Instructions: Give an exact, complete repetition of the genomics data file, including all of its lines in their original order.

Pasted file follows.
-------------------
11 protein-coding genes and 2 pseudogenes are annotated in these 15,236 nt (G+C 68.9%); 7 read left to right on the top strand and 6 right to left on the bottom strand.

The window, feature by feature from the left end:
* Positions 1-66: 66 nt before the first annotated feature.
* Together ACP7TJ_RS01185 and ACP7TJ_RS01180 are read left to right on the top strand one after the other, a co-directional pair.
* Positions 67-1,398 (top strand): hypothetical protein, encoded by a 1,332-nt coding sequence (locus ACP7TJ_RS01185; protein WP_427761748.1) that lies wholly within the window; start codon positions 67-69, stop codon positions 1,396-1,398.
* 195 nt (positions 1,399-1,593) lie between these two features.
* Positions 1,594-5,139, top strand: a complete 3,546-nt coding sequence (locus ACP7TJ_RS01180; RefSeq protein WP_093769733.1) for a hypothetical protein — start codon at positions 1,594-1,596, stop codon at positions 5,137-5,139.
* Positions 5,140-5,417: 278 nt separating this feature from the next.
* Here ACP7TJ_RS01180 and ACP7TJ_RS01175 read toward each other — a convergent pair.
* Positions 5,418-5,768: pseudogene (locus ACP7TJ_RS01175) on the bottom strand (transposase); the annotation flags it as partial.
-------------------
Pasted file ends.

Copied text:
11 protein-coding genes and 2 pseudogenes are annotated in these 15,236 nt (G+C 68.9%); 7 read left to right on the top strand and 6 right to left on the bottom strand.

The window, feature by feature from the left end:
* Positions 1-66: 66 nt before the first annotated feature.
* Together ACP7TJ_RS01185 and ACP7TJ_RS01180 are read left to right on the top strand one after the other, a co-directional pair.
* Positions 67-1,398 (top strand): hypothetical protein, encoded by a 1,332-nt coding sequence (locus ACP7TJ_RS01185; protein WP_427761748.1) that lies wholly within the window; start codon positions 67-69, stop codon positions 1,396-1,398.
* 195 nt (positions 1,399-1,593) lie between these two features.
* Positions 1,594-5,139, top strand: a complete 3,546-nt coding sequence (locus ACP7TJ_RS01180; RefSeq protein WP_093769733.1) for a hypothetical protein — start codon at positions 1,594-1,596, stop codon at positions 5,137-5,139.
* Positions 5,140-5,417: 278 nt separating this feature from the next.
* Here ACP7TJ_RS01180 and ACP7TJ_RS01175 read toward each other — a convergent pair.
* Positions 5,418-5,768: pseudogene (locus ACP7TJ_RS01175) on the bottom strand (transposase); the annotation flags it as partial.